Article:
Shiny Shelf

Back To The Future Trilogy Boxset

By Jim Smith on 08 November 2002

Despite the final instalment properly belonging to the very early 1990s, the Back to The Future trilogy remains perhaps the definitive 1980s franchise: Ghostbusters may have been a marginally better film than the first Back to the Future, but its sequel is pretty dire all round. It’s also hard to deny that Transformers has a bigger fandom or that ThunderCats has a better logo, but as an all-round quality product these six hours of Delorean-related hi-jinks are impossible to beat. This box set allows discerning viewers everywhere to enjoy the film in a way that your dusty old VHS copies just can’t hold a candle to. The mastering is exquisite and the sound has been remastered into 5.1. Under normal circumstances that may have been enough but this edition is laden with so many bells and whistles that it puts many hugely celebrated DVD releases in the shade.

1985’s Back To The Future was, for a time, the biggest grossing box office comedy ever. It isn’t difficult to see why. Bob Gale and (director) Robert Zemeckis’ script is a thoroughly professional piece of writing. With a perfect three-act structure (1985/Getting the parents together/Going back to the future) and scarcely a line wasted, it’s the perfect basis for the moderately budgeted film’s slick but never showy production.

The film isn’t a special effects showcase, although those that are used are pretty special; rather, it’s the production design that’s a real joy. From the down and dirty ‘realistic’ treatment of the then-present to the charming, airy but subtly oppressive recreation of Eisenhower’s America – design and cinematography marry perfectly to ensure that form and content match. The use of music to define era is sublime: Mr Sandman, Poppa Loves Mambo, Earth Angel and Johnny B Goode for the 1950s, a whole heap o’ Huey Lewis and the News for the 1980s. Alan Silverstri’s score could have been written according to (Executive Producer) Steven Spielberg’s demand for his own movies of this period that it feature a theme that ‘they’ll all come out of the theatre whistling’.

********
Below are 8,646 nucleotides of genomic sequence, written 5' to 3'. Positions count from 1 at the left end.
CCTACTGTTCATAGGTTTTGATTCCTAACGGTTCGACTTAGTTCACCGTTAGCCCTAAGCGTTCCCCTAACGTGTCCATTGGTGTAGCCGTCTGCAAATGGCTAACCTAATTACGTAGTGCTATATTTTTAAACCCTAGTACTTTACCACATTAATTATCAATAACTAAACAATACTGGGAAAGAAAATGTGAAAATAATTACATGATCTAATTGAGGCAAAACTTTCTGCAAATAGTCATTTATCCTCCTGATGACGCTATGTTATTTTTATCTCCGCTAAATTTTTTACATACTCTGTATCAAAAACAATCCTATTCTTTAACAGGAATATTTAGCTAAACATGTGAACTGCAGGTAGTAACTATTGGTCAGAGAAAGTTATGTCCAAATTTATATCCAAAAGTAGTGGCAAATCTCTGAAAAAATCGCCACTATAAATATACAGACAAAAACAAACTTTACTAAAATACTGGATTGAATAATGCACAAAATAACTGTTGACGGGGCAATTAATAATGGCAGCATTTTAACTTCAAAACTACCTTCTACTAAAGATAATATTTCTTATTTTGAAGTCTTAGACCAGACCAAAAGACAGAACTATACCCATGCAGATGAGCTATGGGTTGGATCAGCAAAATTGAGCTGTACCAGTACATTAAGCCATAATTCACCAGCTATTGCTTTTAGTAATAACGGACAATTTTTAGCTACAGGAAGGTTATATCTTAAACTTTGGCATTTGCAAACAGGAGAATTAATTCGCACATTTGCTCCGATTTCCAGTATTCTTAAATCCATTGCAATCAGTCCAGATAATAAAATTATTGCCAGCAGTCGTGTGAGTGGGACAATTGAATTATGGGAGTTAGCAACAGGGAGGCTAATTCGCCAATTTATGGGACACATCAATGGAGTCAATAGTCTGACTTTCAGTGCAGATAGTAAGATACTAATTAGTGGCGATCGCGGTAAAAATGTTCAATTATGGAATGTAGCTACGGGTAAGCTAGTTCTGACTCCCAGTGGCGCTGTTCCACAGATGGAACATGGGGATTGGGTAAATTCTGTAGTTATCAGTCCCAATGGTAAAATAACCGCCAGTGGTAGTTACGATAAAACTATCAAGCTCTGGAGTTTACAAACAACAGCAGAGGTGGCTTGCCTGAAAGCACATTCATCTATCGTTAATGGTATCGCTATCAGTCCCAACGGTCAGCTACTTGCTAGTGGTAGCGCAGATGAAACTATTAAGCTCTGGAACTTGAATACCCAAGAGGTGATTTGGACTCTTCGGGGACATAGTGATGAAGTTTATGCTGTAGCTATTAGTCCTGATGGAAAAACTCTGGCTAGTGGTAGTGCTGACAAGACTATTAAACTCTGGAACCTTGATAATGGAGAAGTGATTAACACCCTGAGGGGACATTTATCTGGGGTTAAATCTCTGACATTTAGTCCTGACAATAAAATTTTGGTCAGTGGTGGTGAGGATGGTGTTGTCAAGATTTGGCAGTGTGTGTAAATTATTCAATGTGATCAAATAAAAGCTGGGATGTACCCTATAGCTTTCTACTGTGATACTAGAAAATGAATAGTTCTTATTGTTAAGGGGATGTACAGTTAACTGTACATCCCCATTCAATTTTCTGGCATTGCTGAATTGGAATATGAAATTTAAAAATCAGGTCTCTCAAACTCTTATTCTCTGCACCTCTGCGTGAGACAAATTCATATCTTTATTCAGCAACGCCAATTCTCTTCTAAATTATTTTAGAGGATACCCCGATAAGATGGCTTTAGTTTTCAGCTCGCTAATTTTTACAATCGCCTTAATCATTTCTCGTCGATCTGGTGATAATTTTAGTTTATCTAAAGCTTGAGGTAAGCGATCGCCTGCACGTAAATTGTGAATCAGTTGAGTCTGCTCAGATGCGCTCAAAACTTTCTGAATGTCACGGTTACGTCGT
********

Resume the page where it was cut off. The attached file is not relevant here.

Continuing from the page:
On top of these visual and audio treats comes the picture’s biggest asset – its cast. The BTTF cast are all actors rather than stars. Michael J Fox and Christopher Lloyd were both quite far down the cast lists on popular sitcoms; Lea Thompson, Thom Wilson and Crispin Glover were respected for low-key performances in low-key movies, and known to casting directors for theatre work. The picture would make none of them box office headliners, but they are all consistently superb in exceptionally demanding roles. Not enough is made of Glover and Thompson’s contribution to the film, so that’s something I’ll take time over here. Thompson plays both versions of Lorraine Baines/McFly with great skill. The 1955 version is as fresh, sweet and (despite her protestations to contrary) innocent as her time. The bloated, boozy 80s model is a debased and wretched as the worst aspects of the setting. She then integrates both into the chirpy, contended fortysomething created by her son’s temporal meddling. Crispin Glover works really hard as both the downtrodden 80s George and the victim-in-waiting 50s one. He too skilfully creates a whole new version of the character in one scene in the picture’s final reel.

Lloyd and Fox have been rightly praised for their performances, but it’s worth reiterating that Lloyd is far more subtle and layered than you remember him being, and that Fox, with his tiny stature and breathless enthusiasm comes close to being the perfect juvenile lead.